The new president…

The new president of the Islamic Society of North America is a woman. Her name is Ingrid Mattson, and she is a professor of Islamic Studies and was a Canadian-born Roman Catholic.

This is pretty exciting, and I think it’s a good thing. I hope that it won’t turn out to be a devisive (schism-causing, I’m sure it will divide people) issue.

This post refers to:

MacFarquhar, Neil. Putting a Different Face on Islam in America. New York Times. September 20, 2006.

Looking at the East looking at the West

Sometimes, the things I read converge in thought-provoking ways. Recently, I’ve found several items relating to the lives of women in the Middle East. Two are news pieces about the travels of Karen P. Hughes, the U.S. Under Secretary of State. The other two are pieces of creative nonfiction by Lisa Ohlen Harris about the time she spent living in the Syrian city of Damascus. (See below for links.)

The two news articles are informative. More importantly, however, I think they invite the reader to think more deeply about what the U.S.’s cultural role in the Middle East should be. Ms. Hughes and the administration she represents are offering to the women of the Middle East what from a Western point of view is freedom and autonomy. At first glance, it seems bizarre that these women, who can’t drive or vote, say they are already as free as they wish to be.

From the quotes in the article, it sounds like Ms. Hughes is listening and is trying to understand where these women are coming from. I don’t think that either these women or Ms. Hughes (or the administration she represents) will change their minds. I hope, however, that both parties are really listening, that they are approaching this situation with respect for the autonomy, opinions, and values of the people of these Middle Eastern countries.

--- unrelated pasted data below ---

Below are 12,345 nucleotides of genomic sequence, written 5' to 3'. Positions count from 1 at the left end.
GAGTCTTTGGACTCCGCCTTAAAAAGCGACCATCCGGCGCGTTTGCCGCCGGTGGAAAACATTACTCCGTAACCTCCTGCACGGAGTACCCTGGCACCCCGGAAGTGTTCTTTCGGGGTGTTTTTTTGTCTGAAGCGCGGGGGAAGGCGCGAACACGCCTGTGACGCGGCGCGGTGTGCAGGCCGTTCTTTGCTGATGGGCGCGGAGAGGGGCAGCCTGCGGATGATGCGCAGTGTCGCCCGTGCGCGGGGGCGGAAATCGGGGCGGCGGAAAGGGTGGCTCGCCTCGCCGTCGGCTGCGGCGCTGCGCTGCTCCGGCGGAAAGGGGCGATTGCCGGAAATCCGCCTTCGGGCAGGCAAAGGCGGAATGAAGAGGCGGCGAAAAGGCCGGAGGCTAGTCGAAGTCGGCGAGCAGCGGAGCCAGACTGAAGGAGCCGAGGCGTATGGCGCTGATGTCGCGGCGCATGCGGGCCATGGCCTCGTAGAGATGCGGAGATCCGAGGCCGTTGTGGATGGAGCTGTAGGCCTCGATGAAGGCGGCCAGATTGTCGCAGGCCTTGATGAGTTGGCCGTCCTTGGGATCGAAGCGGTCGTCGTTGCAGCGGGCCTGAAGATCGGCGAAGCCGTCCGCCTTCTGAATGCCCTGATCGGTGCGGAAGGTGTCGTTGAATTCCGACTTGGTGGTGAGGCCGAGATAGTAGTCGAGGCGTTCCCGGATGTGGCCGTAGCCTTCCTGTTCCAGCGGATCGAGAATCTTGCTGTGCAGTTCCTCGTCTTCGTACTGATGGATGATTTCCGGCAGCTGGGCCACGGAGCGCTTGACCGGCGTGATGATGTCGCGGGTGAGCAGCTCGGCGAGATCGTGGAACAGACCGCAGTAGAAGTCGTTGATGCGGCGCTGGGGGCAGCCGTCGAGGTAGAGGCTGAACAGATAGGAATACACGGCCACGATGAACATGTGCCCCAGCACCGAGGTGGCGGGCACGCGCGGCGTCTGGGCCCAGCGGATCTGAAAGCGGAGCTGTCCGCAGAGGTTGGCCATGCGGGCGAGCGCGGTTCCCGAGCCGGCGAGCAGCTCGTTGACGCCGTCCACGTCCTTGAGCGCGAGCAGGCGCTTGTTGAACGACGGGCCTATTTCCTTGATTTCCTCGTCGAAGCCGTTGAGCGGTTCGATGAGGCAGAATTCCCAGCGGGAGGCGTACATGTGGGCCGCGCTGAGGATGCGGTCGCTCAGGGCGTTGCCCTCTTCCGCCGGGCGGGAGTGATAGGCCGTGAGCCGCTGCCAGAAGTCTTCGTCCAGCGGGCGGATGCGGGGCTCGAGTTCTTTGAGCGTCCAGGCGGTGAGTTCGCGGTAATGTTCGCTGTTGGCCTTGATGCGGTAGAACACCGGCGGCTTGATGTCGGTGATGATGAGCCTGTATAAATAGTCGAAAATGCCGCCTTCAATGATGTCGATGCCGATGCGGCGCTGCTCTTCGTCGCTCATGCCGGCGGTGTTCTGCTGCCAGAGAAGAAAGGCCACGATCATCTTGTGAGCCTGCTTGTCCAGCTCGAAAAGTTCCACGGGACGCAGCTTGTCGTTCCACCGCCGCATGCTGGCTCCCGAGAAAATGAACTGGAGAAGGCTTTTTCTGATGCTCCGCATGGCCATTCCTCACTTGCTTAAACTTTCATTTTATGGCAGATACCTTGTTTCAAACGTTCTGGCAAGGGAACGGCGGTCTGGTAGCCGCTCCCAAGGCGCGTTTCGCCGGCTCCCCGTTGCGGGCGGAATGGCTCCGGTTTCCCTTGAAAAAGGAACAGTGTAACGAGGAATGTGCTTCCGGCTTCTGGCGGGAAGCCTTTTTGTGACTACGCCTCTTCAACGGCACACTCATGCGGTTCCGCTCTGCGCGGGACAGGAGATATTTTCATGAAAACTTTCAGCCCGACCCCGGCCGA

There’s too little in these articles to draw any conclusions about Ms. Hughes’s performance. I do, however, like her strategy of presenting the ways in which Americans and Middle Easterners are similar and have similar values. I’d like it if everyone could see that for, all their differences, most people are a lot alike. Of course, I need to take my own advice more.

This brings me to Ms. Harris’s works of creative nonfiction. I think they serve well to show these differences and similarities. They’re colorful presentations of the Middle East through a pair of blue eyes from the U.S., and if nothing else, I found them enjoyable to read. That I say little about them here should by no means be seen as a reflection of their merit.

This post refers to:

Harris, Lisa Ohlen. “The Pied Piper of Damascus.” Eclectica. July/August 2005.

Harris, Lisa Ohlen. “Through the Looking Glass.” Eclectica. July/August 2005.

Weisman, Steven R. Saudi Women Have Message for U.S. Envoy. New York Times. September 28, 2005

Weisman, Steven R. Turkish Women, Too, Have Words With U.S. Envoy (on Iraq War). New York Times. September 29, 2005